Search Results for Tag: Greenland
Arctic research at Zackenberg this summer
Ice blog regulars will remember my trip to Zackenberg station last summer, in high Arctic Greenland.
(Zackenberg station summer 2009)
The ecological monitoring station has been manned for the past few summer months as usual.
I’d like to recommend a look at the blog from deputy station leader Lars Hansen.
(Lars in the field at Zackenberg summer 2009)
You will find some of his stories fascinating and his pictures are fantastic.The latest entry is all about a polar bear visiting the station on Lars’ birthday, October 7th, so very recently. Belated many happy returns Lars, you have some unusual party guests!
Blog from deputy station leader Lars Hansen
DateOctober 15, 2010 | 12:39 pm
Alarming rise in Arctic methane emissions
Sound familiar? Ice-blog readers will remember methane is more than 20 times as powerful as CO2 as a greenhouse gas, and that scientists in the Arctic are measuring the extent of methane emissions from melting permafrost.
There are billions of tonnes of methane captured in the Arctic soil. As temperatures rise and the permafrost melts, more methane is released. It increases the greenhouse effect further, resulting in a “feedback loop”, with the increased warming melting more permafrost and releasing even more methane.
Zackenberg station in Greenland, which I visited this year, is one of the Arctic stations measuring methane. If you haven’t heard the programme I made including interviews with Prof. Morten Rasch, who heads the Greenland environment monitoring programme, it’s available under the “climate” banner on the right of DW’s environment page. There’s also a photo gallery with brief texts if you don’t have the time to listen to the full feature.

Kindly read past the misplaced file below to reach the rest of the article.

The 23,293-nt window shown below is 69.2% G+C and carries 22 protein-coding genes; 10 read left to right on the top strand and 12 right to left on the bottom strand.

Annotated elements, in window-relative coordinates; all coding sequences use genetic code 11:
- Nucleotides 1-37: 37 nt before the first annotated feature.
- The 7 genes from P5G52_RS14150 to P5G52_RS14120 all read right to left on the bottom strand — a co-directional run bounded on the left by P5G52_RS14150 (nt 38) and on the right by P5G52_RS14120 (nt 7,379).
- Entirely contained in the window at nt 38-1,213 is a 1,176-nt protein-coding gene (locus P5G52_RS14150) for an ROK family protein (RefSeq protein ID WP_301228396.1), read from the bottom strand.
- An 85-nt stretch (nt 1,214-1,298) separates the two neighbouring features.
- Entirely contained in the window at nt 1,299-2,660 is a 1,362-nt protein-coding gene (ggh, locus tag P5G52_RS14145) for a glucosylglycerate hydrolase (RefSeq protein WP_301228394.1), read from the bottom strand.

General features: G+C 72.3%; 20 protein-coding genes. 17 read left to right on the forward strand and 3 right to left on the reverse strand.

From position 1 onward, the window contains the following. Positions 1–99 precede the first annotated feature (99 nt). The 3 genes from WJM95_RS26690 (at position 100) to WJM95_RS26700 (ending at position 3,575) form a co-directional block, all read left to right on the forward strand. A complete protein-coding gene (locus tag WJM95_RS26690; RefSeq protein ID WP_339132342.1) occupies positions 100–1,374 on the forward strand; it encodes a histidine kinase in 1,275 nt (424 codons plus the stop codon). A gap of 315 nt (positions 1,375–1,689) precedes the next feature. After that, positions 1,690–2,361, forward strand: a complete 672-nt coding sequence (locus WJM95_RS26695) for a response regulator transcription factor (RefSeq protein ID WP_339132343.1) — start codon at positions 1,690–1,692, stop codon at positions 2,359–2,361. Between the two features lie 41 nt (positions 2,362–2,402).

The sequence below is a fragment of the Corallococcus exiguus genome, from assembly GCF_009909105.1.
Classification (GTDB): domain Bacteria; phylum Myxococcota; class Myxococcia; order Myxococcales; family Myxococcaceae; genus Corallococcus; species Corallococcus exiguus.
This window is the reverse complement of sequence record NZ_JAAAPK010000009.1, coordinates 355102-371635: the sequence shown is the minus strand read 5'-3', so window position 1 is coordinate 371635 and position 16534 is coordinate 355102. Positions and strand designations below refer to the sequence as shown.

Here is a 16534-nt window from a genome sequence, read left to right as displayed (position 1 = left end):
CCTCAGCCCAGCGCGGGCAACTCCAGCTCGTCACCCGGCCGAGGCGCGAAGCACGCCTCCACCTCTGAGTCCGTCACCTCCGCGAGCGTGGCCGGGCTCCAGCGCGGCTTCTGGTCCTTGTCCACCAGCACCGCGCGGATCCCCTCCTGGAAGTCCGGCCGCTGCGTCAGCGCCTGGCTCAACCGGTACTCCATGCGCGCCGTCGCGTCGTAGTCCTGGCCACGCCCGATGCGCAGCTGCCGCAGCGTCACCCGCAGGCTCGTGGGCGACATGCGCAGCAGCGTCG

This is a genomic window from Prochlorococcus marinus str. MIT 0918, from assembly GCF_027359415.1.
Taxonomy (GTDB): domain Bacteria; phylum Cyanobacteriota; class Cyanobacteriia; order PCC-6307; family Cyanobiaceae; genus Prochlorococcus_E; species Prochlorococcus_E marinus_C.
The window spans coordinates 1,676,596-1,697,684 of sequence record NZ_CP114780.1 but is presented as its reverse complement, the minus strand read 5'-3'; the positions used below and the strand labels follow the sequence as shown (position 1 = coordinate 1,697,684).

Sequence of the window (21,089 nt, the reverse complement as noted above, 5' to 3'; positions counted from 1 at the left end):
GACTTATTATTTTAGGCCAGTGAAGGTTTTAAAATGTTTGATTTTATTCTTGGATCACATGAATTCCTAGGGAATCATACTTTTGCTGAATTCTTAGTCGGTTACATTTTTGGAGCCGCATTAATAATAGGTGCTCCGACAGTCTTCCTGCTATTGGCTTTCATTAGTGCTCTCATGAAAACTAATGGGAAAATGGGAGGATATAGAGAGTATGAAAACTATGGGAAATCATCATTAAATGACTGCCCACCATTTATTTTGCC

Climate Monitoring in Arctic Greenland
Now a study presented in the journal Nature reports a massive rise in the amount of methane being released from the Arctic permafrost.
See also today’s edition of the Guardian.
Guardian’s David Adam on rise in Arctic methane emissions
Although only 2% of global methane comes from the Arctic, the increase is highest in the Arctic, which is warming much faster than the rest of the planet.
The Guardian quotes Prof. Paul Palmer from Edinburgh University as saying the study “does not show the Arctic has passed a tipping point, but it should open people’s eyes. it shows there is a positive feedback and that higher temperatures bring higher emissions and faster warming”.
Edinburgh Climate Expert Paul Palmer
DateJanuary 15, 2010 | 8:57 am
“The talent and the power to change the world”
Well,we’re approaching the first week of the Copenhagen summit. Are you already getting tired of it? Or do you think it’s starting to get exciting and wonder what the world’s leaders will come up with at the end of next week? Georg Windisch commented on the Ice Blog that he finds it sad we need to worry about overkill on this topic, because he says it’s a matter of our very existence.
“What ever comes about this crucial sumit we must continue to voice our concerns about the future of our children. It is very selfish from us just to keep on taking and not willing to give. To many people have to die because of our life style, its time we give our best efforts to help everyone and every living speceis to exist on our beautiful planet. With hope for a better world as we have the talent and power to change the world for the better” says Georg.